Then Russia makes autonomous tank "T17 Kursk" and produces 15 000 of them to sell to China. (Or something else, I'm not fiction writer.) They are bit crap, but as trained tankmen are not required, they can easily produce higher numbers to compete with U.S.
But U.S. is not happy with second place. So U.S. gets another 10 000 Abrams.
But China is not giving up, they order another 15 000 Kursk.
And on and on. Until tax percentages of both China and U.S. reach 70% and all of it is poured to "defense". China, India, Brazil and Russia are all likely to beat U.S. in economic growth rate in the future, because it's easier if you start from the bottom. And they are all geopolitically ambitious. We are headed towards multipolar world and that means arms races again.
TL;DR: Autonomous killing robots remove limitations of arms race. This is "destabilizing" and draining.
I'd assume that this is the same in asymmetric conflicts: If you are fighting a guerilla war, you "win" when you kill some of your enemies troops and demoralize them. However if enemy sends only machines, then cannot win as long as the enemy is capable of producing more of these autonomous weapons than you can destroy. As you've said the cost savings do enable that. Hence the guerilla side also loses its victory condition. This is a scenario I'd actually like to see, since it might put an effective end to the kind of fighting we've seen in the middle east.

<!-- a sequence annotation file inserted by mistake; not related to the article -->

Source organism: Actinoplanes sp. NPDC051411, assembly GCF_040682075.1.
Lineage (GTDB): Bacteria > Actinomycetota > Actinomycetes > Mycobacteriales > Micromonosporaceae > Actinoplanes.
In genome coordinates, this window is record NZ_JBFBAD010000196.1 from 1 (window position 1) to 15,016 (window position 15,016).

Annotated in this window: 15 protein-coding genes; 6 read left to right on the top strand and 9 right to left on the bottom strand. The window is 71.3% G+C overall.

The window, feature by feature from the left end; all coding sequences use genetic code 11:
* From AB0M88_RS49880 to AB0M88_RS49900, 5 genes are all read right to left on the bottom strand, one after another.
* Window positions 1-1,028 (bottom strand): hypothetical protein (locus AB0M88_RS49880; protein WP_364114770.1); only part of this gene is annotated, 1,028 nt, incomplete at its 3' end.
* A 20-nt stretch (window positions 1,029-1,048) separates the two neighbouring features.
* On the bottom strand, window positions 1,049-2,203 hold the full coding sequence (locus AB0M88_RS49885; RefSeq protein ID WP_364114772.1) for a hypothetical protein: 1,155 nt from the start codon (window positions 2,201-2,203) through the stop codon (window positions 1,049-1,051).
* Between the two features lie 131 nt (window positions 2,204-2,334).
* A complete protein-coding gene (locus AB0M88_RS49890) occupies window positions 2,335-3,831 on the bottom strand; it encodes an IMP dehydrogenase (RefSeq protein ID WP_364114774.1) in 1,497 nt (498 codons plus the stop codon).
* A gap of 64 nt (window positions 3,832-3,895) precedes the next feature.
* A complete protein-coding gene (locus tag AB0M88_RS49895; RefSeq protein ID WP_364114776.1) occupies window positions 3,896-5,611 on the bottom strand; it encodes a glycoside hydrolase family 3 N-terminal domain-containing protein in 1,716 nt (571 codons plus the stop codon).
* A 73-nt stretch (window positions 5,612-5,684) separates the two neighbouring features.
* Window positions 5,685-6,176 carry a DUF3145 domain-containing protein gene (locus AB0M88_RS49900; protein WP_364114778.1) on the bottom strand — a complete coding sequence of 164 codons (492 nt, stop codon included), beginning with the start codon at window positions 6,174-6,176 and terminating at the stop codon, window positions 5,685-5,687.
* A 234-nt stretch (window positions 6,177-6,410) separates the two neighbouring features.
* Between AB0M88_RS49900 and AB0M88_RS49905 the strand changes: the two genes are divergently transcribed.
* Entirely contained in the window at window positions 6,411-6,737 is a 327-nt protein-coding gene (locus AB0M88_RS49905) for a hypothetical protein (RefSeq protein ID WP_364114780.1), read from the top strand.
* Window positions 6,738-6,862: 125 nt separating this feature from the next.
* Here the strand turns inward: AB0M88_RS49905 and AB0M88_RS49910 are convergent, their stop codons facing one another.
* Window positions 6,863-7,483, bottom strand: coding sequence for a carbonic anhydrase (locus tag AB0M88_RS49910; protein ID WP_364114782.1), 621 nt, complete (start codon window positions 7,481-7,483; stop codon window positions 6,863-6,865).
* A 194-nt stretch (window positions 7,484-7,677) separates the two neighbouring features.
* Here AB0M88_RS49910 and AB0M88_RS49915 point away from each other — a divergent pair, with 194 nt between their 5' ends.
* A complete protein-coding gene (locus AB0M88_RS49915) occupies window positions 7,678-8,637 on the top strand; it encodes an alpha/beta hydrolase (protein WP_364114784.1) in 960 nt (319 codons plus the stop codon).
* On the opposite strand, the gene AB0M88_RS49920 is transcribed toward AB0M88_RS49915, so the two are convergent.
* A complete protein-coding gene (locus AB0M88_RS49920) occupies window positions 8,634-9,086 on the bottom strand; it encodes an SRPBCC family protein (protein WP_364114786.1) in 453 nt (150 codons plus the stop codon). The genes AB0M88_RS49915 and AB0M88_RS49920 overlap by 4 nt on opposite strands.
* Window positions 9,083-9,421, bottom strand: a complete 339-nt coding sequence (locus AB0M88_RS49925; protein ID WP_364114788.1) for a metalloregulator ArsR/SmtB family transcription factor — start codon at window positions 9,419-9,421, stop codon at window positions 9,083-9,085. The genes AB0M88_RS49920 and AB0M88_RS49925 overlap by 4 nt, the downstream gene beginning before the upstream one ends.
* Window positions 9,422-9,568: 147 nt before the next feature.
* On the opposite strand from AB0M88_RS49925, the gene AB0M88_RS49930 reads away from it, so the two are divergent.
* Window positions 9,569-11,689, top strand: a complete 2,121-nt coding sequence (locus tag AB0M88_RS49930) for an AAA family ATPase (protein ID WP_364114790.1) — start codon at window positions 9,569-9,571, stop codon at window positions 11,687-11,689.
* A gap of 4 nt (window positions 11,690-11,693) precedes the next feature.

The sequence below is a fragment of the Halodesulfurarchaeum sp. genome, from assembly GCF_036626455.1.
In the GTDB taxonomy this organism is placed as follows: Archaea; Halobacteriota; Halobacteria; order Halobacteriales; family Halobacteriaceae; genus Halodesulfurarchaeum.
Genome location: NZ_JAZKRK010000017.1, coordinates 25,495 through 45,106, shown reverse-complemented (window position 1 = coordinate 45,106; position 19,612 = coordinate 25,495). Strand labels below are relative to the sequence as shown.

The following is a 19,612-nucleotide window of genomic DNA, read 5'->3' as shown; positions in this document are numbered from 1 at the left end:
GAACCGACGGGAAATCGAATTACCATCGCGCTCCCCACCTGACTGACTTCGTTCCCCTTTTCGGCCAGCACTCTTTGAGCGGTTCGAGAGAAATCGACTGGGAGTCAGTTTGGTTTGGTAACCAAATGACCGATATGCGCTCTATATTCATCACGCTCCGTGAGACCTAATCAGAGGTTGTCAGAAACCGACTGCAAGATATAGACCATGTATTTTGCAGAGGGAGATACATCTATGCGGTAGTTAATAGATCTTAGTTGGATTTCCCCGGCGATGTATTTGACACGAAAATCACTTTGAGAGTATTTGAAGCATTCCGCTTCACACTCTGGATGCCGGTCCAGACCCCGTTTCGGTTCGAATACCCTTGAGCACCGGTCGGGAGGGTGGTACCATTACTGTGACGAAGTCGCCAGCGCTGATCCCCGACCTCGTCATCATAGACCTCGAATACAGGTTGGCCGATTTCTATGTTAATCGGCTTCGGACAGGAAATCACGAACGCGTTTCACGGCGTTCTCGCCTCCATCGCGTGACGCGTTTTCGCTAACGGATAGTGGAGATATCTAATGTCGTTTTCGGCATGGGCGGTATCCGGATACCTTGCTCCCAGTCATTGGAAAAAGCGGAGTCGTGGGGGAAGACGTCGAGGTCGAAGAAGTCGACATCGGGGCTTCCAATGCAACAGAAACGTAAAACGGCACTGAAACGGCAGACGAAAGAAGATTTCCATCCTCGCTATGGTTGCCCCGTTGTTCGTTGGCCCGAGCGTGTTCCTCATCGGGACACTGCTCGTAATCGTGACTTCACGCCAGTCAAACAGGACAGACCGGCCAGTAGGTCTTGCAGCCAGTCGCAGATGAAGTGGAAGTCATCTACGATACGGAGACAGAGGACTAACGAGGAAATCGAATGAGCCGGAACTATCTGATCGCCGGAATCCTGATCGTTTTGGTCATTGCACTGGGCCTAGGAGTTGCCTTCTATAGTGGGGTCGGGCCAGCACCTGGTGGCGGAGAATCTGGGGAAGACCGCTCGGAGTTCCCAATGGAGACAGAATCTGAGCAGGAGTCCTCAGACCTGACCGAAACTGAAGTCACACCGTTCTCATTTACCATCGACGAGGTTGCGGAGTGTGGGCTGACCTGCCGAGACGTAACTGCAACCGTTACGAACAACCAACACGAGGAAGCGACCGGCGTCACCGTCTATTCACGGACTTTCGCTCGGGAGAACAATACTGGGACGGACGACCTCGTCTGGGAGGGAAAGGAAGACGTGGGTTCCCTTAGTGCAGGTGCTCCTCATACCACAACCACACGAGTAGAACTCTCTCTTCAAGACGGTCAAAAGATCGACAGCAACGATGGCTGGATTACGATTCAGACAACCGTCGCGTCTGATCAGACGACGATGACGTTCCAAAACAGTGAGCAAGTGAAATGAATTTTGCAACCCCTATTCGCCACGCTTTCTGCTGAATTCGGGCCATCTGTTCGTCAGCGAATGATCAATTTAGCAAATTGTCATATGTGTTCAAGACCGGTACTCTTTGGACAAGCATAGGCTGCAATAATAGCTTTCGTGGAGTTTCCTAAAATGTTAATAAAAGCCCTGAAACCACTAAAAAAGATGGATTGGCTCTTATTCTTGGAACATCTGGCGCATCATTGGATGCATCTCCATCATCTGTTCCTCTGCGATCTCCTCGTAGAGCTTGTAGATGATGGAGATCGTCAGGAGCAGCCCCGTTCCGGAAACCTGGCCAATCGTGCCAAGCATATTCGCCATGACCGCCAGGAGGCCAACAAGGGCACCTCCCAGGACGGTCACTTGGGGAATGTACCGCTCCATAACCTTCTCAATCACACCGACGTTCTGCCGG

Your argument is of course correct when we consider two countries which are both capable of producing such weapons and neither side has a nuclear weapon. Saudi-Arabia and Iran are candidates which could probably fall into this kind of an arms race and that would indeed make the situation there even worse.
As a Finn, this is exactly the kind of stuff I don't want to see. Russia can win conventional war against Finland any day, if Finland would be absolutely certain to lose also the ensuing guerrilla war, we would lose our independence without fighting. Maybe not de jure independence, but practically yes.
Nukes are unusable as you said. This has not prevented conventional arms race and it's usage for proxy wars during cold war. It's unlikely it would do so in future. It might even make the whole situation worse, as now you can supply the "mujahideen" with so much more potent weapons. And you need less popular support to maintain similar levels of guerrilla activity.
Damn I hope I'm wrong on that. The possible counter could be autonomous aerial denial weapons. If they get better than autonomous assault weapons, we might actually see more peaceful world in the fashion of Kant(1). It might mean that Taleban might rule Afganistan again. But it would also mean that Russia can't wing Georgia, Egypt can't win Israel and Iran can't win Iraq. Westphalian utopia. :D